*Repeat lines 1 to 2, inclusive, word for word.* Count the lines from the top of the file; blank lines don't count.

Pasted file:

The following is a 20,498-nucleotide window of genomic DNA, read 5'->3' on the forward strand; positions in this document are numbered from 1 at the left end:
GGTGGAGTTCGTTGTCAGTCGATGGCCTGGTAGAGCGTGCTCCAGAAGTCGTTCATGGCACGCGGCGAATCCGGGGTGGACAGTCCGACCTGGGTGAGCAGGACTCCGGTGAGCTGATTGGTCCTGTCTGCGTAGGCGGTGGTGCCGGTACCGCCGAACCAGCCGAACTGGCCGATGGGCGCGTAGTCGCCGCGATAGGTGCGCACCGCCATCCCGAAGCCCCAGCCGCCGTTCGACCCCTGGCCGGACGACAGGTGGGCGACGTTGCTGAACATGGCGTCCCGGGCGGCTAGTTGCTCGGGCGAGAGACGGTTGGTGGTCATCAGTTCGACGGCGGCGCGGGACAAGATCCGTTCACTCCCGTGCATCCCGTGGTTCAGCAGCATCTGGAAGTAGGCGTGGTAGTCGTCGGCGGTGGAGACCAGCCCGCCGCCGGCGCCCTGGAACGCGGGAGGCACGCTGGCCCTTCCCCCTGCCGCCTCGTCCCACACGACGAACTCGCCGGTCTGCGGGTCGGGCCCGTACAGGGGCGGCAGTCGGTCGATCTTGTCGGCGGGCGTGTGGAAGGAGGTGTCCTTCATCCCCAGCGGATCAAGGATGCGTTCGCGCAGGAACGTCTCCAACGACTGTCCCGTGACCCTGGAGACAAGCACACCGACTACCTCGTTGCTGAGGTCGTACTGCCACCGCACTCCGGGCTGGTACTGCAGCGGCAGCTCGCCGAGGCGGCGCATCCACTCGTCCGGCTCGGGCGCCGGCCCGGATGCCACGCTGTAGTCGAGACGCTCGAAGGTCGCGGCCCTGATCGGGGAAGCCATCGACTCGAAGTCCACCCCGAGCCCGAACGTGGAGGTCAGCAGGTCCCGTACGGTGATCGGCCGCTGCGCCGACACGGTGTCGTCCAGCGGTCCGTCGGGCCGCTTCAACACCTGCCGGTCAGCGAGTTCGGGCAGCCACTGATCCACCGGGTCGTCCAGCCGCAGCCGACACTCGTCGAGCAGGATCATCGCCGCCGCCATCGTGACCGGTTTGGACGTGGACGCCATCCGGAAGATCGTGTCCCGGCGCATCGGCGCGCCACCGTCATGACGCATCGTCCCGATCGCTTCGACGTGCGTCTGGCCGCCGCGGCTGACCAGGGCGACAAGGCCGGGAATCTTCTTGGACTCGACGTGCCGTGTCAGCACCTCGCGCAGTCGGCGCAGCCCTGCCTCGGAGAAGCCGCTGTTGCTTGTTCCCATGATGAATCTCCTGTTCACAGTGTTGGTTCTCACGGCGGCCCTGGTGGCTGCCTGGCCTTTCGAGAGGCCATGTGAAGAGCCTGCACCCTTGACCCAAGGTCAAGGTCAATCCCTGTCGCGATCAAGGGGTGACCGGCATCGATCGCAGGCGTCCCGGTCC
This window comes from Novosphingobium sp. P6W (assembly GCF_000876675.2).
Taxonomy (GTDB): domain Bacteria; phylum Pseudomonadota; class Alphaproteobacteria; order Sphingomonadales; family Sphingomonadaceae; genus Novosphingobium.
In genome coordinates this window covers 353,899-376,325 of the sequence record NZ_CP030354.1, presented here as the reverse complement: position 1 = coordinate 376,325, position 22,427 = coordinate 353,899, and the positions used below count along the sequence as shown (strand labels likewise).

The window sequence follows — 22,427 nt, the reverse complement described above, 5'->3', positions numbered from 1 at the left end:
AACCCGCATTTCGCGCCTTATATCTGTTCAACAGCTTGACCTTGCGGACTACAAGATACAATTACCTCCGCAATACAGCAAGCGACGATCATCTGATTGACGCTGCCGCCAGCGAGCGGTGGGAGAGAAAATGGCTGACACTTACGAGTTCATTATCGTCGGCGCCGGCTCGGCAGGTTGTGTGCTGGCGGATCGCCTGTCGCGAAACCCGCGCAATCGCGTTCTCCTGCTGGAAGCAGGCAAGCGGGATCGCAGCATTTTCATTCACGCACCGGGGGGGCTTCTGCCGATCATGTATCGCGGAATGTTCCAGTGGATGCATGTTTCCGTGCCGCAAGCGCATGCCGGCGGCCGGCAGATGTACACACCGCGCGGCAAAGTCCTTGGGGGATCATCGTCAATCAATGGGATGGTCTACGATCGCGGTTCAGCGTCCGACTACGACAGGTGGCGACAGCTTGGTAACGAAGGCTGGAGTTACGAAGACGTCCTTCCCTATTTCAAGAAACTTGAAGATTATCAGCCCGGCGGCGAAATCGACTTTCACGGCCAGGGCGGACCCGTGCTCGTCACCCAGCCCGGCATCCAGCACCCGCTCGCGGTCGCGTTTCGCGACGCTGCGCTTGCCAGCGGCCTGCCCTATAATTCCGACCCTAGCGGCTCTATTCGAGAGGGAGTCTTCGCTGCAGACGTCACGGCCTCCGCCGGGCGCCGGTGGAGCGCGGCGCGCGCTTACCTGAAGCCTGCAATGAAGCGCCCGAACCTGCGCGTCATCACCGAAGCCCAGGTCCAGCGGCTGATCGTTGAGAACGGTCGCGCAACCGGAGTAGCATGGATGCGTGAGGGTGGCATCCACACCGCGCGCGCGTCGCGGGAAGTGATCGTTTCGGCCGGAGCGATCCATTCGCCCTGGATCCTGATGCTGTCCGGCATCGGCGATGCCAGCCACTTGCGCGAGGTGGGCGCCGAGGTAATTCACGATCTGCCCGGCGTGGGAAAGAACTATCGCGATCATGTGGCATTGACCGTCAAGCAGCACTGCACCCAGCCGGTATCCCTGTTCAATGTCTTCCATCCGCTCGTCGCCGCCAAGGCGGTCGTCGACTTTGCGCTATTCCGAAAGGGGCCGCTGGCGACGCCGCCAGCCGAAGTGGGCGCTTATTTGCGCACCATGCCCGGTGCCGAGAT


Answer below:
The following is a 20,498-nucleotide window of genomic DNA, read 5'->3' on the forward strand; positions in this document are numbered from 1 at the left end:
GGTGGAGTTCGTTGTCAGTCGATGGCCTGGTAGAGCGTGCTCCAGAAGTCGTTCATGGCACGCGGCGAATCCGGGGTGGACAGTCCGACCTGGGTGAGCAGGACTCCGGTGAGCTGATTGGTCCTGTCTGCGTAGGCGGTGGTGCCGGTACCGCCGAACCAGCCGAACTGGCCGATGGGCGCGTAGTCGCCGCGATAGGTGCGCACCGCCATCCCGAAGCCCCAGCCGCCGTTCGACCCCTGGCCGGACGACAGGTGGGCGACGTTGCTGAACATGGCGTCCCGGGCGGCTAGTTGCTCGGGCGAGAGACGGTTGGTGGTCATCAGTTCGACGGCGGCGCGGGACAAGATCCGTTCACTCCCGTGCATCCCGTGGTTCAGCAGCATCTGGAAGTAGGCGTGGTAGTCGTCGGCGGTGGAGACCAGCCCGCCGCCGGCGCCCTGGAACGCGGGAGGCACGCTGGCCCTTCCCCCTGCCGCCTCGTCCCACACGACGAACTCGCCGGTCTGCGGGTCGGGCCCGTACAGGGGCGGCAGTCGGTCGATCTTGTCGGCGGGCGTGTGGAAGGAGGTGTCCTTCATCCCCAGCGGATCAAGGATGCGTTCGCGCAGGAACGTCTCCAACGACTGTCCCGTGACCCTGGAGACAAGCACACCGACTACCTCGTTGCTGAGGTCGTACTGCCACCGCACTCCGGGCTGGTACTGCAGCGGCAGCTCGCCGAGGCGGCGCATCCACTCGTCCGGCTCGGGCGCCGGCCCGGATGCCACGCTGTAGTCGAGACGCTCGAAGGTCGCGGCCCTGATCGGGGAAGCCATCGACTCGAAGTCCACCCCGAGCCCGAACGTGGAGGTCAGCAGGTCCCGTACGGTGATCGGCCGCTGCGCCGACACGGTGTCGTCCAGCGGTCCGTCGGGCCGCTTCAACACCTGCCGGTCAGCGAGTTCGGGCAGCCACTGATCCACCGGGTCGTCCAGCCGCAGCCGACACTCGTCGAGCAGGATCATCGCCGCCGCCATCGTGACCGGTTTGGACGTGGACGCCATCCGGAAGATCGTGTCCCGGCGCATCGGCGCGCCACCGTCATGACGCATCGTCCCGATCGCTTCGACGTGCGTCTGGCCGCCGCGGCTGACCAGGGCGACAAGGCCGGGAATCTTCTTGGACTCGACGTGCCGTGTCAGCACCTCGCGCAGTCGGCGCAGCCCTGCCTCGGAGAAGCCGCTGTTGCTTGTTCCCATGATGAATCTCCTGTTCACAGTGTTGGTTCTCACGGCGGCCCTGGTGGCTGCCTGGCCTTTCGAGAGGCCATGTGAAGAGCCTGCACCCTTGACCCAAGGTCAAGGTCAATCCCTGTCGCGATCAAGGGGTGACCGGCATCGATCGCAGGCGTCCCGGTCC